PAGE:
It was one year ago that I told you about Carlos and his cancer diagnosis. Many of you responded to “You Have to Fight” and the follow-up columns about him, “The One Word to Ignore” and “Out There: Never Stop Fighting” with an outpouring of support for him.
For weeks, I’ve been working on a one-year update for you. It’s been difficult to write — every time I sit down, I’m filled with tears, laughter, and pride for my best friend.
Recently, Carlos was asked to give a speech about his experience as a cancer fighter. As soon as I read it, I threw all of my drafts for this article away. No one can tell the story better than he can.
I am not here for pleasant conversation.
I write to you about things that happen to people — bad people and good people. Things that make some cry, and question life’s fairness and God’s existence. But it’s OK, because I know I am in good company. Many of you have likely gone through hell and back. I know, like you, how it feels being in pain, scared, hopeless, helpless, defeated, cheated, and alone.
But I also know we are made of some tough stuff. Every one of us is equipped to climb over obstacles. We are all made to fight and never give up.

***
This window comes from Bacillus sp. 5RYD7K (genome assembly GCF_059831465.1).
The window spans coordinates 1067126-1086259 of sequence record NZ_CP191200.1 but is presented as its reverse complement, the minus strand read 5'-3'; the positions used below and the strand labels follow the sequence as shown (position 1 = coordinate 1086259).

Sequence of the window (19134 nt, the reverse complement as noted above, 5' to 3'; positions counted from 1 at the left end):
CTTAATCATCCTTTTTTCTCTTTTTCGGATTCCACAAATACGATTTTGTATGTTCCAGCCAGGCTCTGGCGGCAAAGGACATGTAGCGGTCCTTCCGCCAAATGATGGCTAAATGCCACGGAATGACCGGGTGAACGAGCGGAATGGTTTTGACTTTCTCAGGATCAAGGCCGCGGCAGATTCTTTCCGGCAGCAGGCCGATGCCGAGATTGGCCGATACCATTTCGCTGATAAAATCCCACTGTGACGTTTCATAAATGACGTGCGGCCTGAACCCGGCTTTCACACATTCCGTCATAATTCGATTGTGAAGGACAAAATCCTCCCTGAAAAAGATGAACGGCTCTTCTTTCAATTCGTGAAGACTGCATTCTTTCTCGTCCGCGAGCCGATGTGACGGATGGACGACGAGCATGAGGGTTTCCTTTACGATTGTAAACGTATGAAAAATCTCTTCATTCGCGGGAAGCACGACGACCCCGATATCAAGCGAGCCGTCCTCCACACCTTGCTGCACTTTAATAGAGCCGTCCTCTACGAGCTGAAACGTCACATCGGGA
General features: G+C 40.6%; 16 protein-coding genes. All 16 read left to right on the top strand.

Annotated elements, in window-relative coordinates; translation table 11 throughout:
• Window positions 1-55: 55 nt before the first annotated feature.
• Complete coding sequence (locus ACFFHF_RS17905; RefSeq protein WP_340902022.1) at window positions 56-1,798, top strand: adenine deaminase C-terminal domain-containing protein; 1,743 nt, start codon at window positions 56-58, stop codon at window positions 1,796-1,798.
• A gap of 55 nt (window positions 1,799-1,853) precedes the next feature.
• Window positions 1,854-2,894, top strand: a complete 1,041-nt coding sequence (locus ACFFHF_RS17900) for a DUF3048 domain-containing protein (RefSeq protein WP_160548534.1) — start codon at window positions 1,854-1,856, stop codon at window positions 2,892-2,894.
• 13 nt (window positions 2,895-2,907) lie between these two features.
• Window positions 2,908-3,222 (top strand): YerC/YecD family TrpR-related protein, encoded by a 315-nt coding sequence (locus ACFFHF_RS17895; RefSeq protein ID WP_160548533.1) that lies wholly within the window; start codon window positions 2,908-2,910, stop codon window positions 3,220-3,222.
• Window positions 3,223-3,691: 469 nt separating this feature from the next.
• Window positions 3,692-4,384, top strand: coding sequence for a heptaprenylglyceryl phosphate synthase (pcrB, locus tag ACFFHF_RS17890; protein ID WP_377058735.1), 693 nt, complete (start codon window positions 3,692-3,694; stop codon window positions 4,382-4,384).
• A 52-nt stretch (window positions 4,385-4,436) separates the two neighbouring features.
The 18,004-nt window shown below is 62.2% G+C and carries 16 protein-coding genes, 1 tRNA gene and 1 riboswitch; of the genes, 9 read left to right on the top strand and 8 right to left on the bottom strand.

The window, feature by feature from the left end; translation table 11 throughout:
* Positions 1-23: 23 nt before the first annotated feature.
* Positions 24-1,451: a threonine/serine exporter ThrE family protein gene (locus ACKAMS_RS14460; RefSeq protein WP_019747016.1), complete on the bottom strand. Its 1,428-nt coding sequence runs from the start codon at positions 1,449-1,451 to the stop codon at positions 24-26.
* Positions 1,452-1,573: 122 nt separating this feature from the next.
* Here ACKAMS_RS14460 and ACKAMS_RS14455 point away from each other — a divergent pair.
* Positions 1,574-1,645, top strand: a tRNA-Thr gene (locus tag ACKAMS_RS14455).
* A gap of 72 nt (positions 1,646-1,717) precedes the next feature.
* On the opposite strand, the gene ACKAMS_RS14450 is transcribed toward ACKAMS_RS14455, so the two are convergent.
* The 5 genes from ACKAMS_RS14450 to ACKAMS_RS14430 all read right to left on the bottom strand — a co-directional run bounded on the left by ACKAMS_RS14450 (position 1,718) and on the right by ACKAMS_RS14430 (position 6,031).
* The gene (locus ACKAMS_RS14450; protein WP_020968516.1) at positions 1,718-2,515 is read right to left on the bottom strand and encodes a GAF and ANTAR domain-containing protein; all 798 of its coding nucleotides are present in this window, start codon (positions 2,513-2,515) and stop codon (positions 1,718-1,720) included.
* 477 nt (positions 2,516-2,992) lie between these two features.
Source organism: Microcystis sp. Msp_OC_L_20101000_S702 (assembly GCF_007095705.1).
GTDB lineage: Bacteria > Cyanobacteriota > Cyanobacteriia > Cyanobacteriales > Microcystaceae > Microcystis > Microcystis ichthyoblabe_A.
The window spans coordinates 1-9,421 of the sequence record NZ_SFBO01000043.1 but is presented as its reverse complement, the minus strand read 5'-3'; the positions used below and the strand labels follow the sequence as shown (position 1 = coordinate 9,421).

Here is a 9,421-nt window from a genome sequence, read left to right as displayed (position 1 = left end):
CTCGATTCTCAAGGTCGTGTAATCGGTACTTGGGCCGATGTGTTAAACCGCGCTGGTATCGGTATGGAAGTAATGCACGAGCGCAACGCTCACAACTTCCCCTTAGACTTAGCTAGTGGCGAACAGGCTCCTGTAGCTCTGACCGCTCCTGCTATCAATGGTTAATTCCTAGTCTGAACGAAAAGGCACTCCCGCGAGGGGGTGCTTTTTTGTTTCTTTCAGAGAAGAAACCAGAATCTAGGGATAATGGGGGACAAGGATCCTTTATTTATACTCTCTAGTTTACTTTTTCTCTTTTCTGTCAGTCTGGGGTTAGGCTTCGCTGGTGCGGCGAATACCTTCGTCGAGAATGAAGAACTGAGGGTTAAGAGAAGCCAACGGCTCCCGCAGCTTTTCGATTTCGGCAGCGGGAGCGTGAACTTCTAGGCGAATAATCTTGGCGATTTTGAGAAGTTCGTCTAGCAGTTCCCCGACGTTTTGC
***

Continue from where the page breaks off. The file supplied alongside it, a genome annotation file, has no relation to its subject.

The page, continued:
One year ago
I was what people call “super-fit.” My sport makes regular people cry in pain just watching it on TV! Ironman consists of swimming 2.4 miles, biking 112 miles, and then running 26.2 miles, a full marathon, in less than 16 hours. I have done this 13 times in races across the United States and Europe.
I was in the midst of training for yet another Ironman last April when I suddenly got sick. It wasn’t a gradual, progressive illness. One day I rode my bike for 6 hours, and the next I had emergency surgery. In an instant, everything changed.
One year ago, I was told that I had Stage IV colon cancer, the most advanced stage of cancer.
The tumors in my colon had metastasized to the lymph nodes and to the liver. With luck and chemotherapy every oncologist said I could live another year, but the odds of survival beyond that were slim. Liver surgery is an option for some with my cancer, but I was not a candidate for it, as I had too many tumors.
The doctors didn’t say it outright, but I could tell what they were thinking: Start writing your will.